Over the past five decades, Goldin has celebrated the transgender community. In her earliest black-and-white portraits from The Other Side bar in 1970s Boston, Goldin documented the lives of her roommates and closest friends, capturing their beauty, vulnerability, and joy. Goldin has referred to them as “pioneers” of the gender identity revolution taking place today.
In recent years, Goldin has focused on natural light in her work, exemplified by an ongoing series of large-scale photographs of the sky that are unbound by frames. These deeply serene works explore spirituality and mortality. Goldin’s portraits feature photographs of individuals and couples, children and families taken over extended periods; other series picture empty rooms with palpable traces of human presence. Whether presented as projected images, large-scale grids of multiple images, single prints, or books, Goldin’s photographs operate in narrative sequence with thematic relationships to one another. A major recent slideshow, Memory Lost (2019–21), scored by composer Mica Levi, with additional music by CJ Calderwood and Soundwalk Collective, relates a haunting and emotional narrative comprised of outtakes drawn from her archive of thousands of slides. Embracing elements of chance in photography, many of its component images are the result of what Goldin calls magic, describing the blurry and pulsating results as abstractions.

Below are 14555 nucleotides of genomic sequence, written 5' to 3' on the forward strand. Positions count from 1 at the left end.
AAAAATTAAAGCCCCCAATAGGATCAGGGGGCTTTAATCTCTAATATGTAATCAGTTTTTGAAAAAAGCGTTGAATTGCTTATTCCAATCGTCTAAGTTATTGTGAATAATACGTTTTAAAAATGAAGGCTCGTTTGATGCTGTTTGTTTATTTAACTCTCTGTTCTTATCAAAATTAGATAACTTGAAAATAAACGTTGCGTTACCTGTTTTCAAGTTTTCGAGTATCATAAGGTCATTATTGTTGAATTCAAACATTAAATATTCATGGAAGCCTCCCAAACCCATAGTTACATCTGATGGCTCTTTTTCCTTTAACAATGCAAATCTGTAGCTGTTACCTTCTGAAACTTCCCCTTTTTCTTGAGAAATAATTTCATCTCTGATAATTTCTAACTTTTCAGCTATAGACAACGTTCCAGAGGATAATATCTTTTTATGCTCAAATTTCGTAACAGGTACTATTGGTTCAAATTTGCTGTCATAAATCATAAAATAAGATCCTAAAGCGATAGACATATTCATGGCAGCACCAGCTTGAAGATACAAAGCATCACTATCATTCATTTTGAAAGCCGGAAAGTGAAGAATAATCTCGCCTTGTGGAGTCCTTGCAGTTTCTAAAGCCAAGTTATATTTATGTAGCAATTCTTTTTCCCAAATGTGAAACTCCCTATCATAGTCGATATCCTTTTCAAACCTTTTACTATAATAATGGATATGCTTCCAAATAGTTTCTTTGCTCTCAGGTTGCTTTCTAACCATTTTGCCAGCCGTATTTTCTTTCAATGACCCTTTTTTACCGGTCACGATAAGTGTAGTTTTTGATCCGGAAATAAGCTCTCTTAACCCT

In 2017, Goldin founded P.A.I.N. (Prescription Addiction Intervention Now) in response to the overdose crisis. The group stages direct public actions to hold Big Pharma accountable and expose the complicity of institutions that accept such funding. These protests have led to the removal of the Sackler name from the British Museum, Solomon R. Guggenheim Museum, Musée du Louvre, Metropolitan Museum of Art, Serpentine Galleries, Tate, and other museums and universities. The organization promotes life-saving treatments for people using drugs and advocates for a public policy of harm reduction.In addition to Gagosian’s global representation, Goldin will continue her longtime relationship with Fraenkel Gallery in San Francisco.
About the artist
Nan Goldin was born in Washington, DC, in 1953. She lives and works in New York, Berlin, and Paris. Her work is represented in major public and private collections worldwide. Retrospectives include I’ll Be Your Mirror, Whitney Museum of American Art, New York (1996–97, traveled to Kunstmuseum Wolfsburg, Germany, 1997; Stedelijk Museum Amsterdam, 1997; Fotomuseum Winterthur, Switzerland, 1997; Kunsthalle Wien, Vienna, 1998; and Národní galerie Praha, Prague, 1998); and Le Feu Follet, Centre Pompidou, Paris (2001, traveled as Devil’s Playground to Whitechapel Gallery, London, 2002; Museo Nacional Centro de Arte Reina Sofía, Madrid, 2002; Fundação Serralves, Porto, Portugal, 2002; Castello di Rivoli Museo d’Arte Contemporanea, Turin, Italy, 2002–03; and Ujazdowski Castle Centre for Contemporary Art, Warsaw, 2003). Goldin was appointed Commandeur des Arts et des Lettres, France (2006), and has been the recipient of numerous awards, including the Hasselblad Award (2007), the Edward MacDowell Medal (2012); the Centenary Medal from London’s Royal Photographic Society (2018), and the Käthe Kollwitz Prize (2022).